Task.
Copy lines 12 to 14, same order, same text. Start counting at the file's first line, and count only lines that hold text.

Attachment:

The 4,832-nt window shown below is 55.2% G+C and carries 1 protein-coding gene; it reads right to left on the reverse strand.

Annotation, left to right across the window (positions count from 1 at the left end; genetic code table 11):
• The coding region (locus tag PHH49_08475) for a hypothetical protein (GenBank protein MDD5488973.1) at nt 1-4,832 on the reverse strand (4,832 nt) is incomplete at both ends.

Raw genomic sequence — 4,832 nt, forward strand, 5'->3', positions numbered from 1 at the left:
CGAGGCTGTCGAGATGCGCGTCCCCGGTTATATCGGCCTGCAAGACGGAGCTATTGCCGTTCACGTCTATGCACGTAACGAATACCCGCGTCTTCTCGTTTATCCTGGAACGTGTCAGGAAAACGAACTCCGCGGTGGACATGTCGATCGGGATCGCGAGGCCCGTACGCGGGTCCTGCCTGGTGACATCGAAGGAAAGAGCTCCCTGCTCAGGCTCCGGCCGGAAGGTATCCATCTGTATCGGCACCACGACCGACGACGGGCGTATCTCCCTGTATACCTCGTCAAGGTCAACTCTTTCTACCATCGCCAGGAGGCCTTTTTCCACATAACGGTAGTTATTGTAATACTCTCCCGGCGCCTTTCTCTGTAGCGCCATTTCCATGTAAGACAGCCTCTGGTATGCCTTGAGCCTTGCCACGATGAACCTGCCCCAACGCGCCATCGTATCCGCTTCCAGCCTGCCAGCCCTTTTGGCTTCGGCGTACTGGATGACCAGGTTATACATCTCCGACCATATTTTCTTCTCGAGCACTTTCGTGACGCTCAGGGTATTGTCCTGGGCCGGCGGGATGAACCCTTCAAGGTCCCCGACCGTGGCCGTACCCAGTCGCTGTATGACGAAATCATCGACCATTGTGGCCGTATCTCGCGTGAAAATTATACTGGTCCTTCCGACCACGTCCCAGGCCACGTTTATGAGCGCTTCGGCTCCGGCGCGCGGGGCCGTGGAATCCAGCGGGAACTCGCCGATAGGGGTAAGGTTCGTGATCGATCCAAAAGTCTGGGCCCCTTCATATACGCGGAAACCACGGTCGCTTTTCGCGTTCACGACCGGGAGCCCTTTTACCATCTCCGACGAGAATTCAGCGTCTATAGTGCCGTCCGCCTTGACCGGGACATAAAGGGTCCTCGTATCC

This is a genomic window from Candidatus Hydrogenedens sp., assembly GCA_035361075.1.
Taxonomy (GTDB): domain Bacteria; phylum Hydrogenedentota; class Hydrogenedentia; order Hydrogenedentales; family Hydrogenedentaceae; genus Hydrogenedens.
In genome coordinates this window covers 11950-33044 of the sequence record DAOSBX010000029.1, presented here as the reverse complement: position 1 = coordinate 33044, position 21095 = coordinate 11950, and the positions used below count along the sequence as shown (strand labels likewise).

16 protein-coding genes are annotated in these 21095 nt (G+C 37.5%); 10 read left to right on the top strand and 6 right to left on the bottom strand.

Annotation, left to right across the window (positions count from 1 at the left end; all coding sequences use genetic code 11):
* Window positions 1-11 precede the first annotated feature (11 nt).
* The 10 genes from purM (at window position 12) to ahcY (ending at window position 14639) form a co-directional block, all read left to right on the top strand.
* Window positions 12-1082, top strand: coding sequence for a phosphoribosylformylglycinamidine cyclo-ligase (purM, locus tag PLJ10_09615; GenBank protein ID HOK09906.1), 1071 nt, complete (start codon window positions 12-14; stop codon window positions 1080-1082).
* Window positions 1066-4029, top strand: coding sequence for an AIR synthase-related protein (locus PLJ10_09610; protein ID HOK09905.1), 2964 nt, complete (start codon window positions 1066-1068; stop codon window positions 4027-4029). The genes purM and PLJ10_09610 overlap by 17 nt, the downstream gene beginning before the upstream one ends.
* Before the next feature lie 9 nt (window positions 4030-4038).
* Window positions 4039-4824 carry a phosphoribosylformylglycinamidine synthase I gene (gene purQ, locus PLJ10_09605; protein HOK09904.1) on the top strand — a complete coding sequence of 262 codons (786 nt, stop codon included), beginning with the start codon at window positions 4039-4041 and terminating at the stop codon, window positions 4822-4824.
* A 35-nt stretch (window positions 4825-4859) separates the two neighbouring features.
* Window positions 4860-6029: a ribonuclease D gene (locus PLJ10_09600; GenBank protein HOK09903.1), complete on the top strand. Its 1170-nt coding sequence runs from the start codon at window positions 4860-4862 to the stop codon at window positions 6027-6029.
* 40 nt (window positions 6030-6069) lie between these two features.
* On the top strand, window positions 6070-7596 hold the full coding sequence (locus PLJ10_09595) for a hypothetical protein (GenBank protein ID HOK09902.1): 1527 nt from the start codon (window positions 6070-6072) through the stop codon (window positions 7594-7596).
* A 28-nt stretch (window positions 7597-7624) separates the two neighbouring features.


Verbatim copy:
* The 10 genes from purM (at window position 12) to ahcY (ending at window position 14639) form a co-directional block, all read left to right on the top strand.
* Window positions 12-1082, top strand: coding sequence for a phosphoribosylformylglycinamidine cyclo-ligase (purM, locus tag PLJ10_09615; GenBank protein ID HOK09906.1), 1071 nt, complete (start codon window positions 12-14; stop codon window positions 1080-1082).
* Window positions 1066-4029, top strand: coding sequence for an AIR synthase-related protein (locus PLJ10_09610; protein ID HOK09905.1), 2964 nt, complete (start codon window positions 1066-1068; stop codon window positions 4027-4029). The genes purM and PLJ10_09610 overlap by 17 nt, the downstream gene beginning before the upstream one ends.